It has probably been noted by someone once that behind every successful election candidate there is a deluge of anonymous volunteers who work hard spreading the message of the candidate, handing out flyers, putting up posters and doing the general dogsbody work that keeps the election machine ticking over. These people get involved because they feel passionately about the causes they are fighting for and last night I became a small cog in the bloated machine that is the EUSA elections.
It all happened because I’d been round to visit a friend who happens to live in the same house (it is a house, not a flat) as a EUSA Presidential candidate and so the living room was full of campaign material including posters that needed to be pasted on to cardboard. And so, because it seemed rude not to help, I got my hands sticky helping my friend paste some posters for the candidate’s campaign.
I didn’t feel entirely at ease doing it though. For starters I felt guilty being one of those despicable people who contribute to the mass graffiti of election posters that adorn every available bit of space in and around University buildings at this time of year and have all the aesthetic pleasure of a breezeblock in Milton Keynes. But more than that I didn’t feel comfortable being part of a self-important, inflated and egotistical process that myself and the vast majority of students genuinely care less about than the choice between smoked or unsmoked bacon.
Last year 21% of students voted on who they wanted to be the EUSA President. Figures like that don’t suggest apathy so much as a passive/aggressive protest against the whole malarkey in the first place. That’s certainly the view of Felix Trench, a student who hilariously attempted to sell his EUSA vote on eBay so that he could “promote an 'active apathy' movement to protest against the whole thing and try to drill in some sort of common sense.” The housemate who was putting the posters together also felt that there were much more important things to worry about in the world than these elections but at least it was something for him to do of an evening.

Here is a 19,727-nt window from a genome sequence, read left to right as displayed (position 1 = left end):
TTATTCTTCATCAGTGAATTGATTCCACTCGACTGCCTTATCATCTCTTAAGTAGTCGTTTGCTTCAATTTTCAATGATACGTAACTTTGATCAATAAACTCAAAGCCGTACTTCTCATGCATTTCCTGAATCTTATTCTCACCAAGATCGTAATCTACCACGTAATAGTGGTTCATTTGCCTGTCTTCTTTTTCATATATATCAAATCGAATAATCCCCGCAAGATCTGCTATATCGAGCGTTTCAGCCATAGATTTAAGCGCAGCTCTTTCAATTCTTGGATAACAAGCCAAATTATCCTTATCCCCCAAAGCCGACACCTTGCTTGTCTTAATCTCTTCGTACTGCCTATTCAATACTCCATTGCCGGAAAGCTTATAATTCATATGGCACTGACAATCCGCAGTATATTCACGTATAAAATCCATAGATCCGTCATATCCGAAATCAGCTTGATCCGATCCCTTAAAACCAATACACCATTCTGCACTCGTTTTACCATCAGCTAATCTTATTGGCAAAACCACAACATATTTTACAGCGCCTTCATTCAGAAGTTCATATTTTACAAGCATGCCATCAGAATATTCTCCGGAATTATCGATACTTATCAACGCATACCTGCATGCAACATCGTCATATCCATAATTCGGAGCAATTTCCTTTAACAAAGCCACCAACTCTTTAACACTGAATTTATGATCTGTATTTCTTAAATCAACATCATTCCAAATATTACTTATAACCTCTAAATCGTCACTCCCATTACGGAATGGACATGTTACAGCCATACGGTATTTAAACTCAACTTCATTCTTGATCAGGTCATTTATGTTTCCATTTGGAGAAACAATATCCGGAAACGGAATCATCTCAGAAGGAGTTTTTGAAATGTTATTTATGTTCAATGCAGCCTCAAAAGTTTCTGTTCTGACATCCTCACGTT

The problem most people have isn’t an anti-EUSA thing though. I don’t know exactly what EUSA does do for me but the Unions are still standing, accommodation exists and societies get their funding. I’ve never felt the need to get anything else from EUSA and so I’ve always assumed that things have been moving along in that tedious way that administrations tend to. And yet every year we are subjected to an avalanche of garish posters, moronic slogans and mindless minions interrupting lectures in order to tell us to vote for so-and-so because they absolutely guarantee to revolutionise what it is to be a student at Edinburgh University.
The role of the President is one that requires a lot of time and dedication, hence the year’s sabbatical and not too shabby £21,000 salary that comes with the office, and students waging these fruitless campaigns where they spend most of their time accusing each other of fondling ferrets in direct contravention of some arcane EUSA law is detrimental to the entire process and off-putting to anyone who’s not interested in adding another notch to their future political career CV.